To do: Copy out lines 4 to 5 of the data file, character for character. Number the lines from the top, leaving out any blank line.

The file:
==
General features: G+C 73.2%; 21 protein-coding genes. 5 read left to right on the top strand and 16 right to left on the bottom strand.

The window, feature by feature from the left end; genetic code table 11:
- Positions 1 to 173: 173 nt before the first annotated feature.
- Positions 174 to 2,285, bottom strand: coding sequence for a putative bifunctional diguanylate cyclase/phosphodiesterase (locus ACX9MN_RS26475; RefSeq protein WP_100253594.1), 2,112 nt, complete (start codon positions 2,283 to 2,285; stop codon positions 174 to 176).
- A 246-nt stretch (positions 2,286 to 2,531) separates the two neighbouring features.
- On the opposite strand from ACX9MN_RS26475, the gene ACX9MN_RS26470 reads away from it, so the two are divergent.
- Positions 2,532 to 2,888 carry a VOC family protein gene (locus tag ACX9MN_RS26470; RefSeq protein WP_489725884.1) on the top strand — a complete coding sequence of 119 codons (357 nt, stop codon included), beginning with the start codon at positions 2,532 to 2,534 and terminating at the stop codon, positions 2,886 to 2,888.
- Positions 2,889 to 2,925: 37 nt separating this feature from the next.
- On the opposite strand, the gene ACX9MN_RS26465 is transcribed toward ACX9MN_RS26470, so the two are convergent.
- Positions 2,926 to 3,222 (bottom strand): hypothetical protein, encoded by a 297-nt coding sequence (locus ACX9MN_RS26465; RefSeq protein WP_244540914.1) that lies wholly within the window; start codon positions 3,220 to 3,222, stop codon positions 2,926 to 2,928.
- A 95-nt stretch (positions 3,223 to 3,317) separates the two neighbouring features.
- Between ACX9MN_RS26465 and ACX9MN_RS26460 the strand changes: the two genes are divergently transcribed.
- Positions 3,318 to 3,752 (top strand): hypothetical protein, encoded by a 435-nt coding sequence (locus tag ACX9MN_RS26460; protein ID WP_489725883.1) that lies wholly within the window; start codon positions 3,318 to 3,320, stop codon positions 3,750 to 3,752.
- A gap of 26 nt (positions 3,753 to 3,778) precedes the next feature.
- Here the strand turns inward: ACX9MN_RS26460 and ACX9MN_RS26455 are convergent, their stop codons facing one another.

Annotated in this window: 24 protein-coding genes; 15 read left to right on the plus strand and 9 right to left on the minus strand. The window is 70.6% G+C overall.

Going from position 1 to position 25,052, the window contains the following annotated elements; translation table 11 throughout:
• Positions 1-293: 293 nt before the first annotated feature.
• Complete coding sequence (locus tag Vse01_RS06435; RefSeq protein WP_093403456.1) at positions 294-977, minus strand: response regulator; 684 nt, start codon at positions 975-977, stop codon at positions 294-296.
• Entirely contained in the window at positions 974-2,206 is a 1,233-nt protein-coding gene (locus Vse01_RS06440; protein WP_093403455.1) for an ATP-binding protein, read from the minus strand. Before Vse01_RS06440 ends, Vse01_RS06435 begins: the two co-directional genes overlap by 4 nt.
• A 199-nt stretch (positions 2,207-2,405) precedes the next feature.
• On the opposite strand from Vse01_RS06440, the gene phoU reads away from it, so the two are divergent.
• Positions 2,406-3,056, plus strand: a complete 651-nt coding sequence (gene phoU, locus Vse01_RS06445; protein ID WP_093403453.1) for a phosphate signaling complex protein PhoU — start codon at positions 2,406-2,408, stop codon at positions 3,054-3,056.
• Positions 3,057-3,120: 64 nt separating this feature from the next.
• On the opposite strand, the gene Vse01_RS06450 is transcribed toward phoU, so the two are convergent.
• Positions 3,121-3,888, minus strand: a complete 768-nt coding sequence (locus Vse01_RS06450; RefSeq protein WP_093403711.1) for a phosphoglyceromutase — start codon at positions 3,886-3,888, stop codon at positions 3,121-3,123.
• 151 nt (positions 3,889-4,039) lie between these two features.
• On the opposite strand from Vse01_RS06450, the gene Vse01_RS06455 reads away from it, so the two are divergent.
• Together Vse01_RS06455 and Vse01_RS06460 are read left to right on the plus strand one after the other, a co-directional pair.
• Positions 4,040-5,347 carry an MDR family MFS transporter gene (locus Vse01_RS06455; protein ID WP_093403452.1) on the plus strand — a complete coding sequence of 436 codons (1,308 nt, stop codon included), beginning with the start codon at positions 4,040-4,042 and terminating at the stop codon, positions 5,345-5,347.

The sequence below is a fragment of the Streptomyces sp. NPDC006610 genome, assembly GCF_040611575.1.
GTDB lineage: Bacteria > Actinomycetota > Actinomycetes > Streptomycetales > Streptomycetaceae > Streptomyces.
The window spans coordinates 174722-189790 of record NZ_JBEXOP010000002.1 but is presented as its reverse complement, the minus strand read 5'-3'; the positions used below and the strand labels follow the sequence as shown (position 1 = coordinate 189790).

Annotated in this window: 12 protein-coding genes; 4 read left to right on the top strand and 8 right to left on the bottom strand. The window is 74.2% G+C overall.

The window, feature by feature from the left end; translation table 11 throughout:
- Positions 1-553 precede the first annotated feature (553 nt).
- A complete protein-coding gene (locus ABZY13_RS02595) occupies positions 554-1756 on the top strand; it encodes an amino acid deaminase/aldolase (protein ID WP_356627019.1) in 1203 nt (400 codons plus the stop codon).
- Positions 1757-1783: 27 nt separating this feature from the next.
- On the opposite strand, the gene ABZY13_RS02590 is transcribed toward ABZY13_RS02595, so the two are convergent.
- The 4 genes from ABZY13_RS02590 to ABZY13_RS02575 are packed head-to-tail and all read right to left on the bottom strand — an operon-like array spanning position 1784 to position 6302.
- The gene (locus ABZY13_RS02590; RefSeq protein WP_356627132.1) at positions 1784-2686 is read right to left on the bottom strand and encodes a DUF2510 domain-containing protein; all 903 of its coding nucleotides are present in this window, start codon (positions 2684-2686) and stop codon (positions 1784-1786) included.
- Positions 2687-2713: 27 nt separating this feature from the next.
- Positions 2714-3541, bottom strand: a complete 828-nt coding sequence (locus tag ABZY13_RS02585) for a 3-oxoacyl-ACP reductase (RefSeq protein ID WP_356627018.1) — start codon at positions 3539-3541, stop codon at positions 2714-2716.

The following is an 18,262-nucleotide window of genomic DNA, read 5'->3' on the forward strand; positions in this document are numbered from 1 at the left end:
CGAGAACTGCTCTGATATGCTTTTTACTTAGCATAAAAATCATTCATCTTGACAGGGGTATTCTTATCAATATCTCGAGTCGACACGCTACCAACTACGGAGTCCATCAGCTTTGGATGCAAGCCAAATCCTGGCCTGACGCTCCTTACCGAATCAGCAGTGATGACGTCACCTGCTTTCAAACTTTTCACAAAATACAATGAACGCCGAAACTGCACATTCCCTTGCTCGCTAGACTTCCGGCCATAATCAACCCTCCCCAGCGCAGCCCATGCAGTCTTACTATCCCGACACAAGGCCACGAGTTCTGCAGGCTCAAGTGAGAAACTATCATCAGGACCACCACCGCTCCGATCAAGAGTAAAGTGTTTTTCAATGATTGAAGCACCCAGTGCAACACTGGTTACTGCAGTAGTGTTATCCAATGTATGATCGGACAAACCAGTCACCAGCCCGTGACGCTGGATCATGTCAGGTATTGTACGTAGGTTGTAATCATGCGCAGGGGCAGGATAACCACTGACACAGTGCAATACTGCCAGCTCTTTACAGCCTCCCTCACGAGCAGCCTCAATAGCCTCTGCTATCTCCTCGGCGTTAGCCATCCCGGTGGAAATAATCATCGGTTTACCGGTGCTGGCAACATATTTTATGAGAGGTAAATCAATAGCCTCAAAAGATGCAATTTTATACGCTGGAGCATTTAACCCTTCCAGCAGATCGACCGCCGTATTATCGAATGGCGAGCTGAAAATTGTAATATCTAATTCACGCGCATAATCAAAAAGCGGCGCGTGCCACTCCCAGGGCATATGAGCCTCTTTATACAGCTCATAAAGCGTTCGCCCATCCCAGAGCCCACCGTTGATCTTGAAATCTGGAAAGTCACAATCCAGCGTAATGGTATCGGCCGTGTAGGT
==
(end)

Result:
- Positions 174 to 2,285, bottom strand: coding sequence for a putative bifunctional diguanylate cyclase/phosphodiesterase (locus ACX9MN_RS26475; RefSeq protein WP_100253594.1), 2,112 nt, complete (start codon positions 2,283 to 2,285; stop codon positions 174 to 176).
- A 246-nt stretch (positions 2,286 to 2,531) separates the two neighbouring features.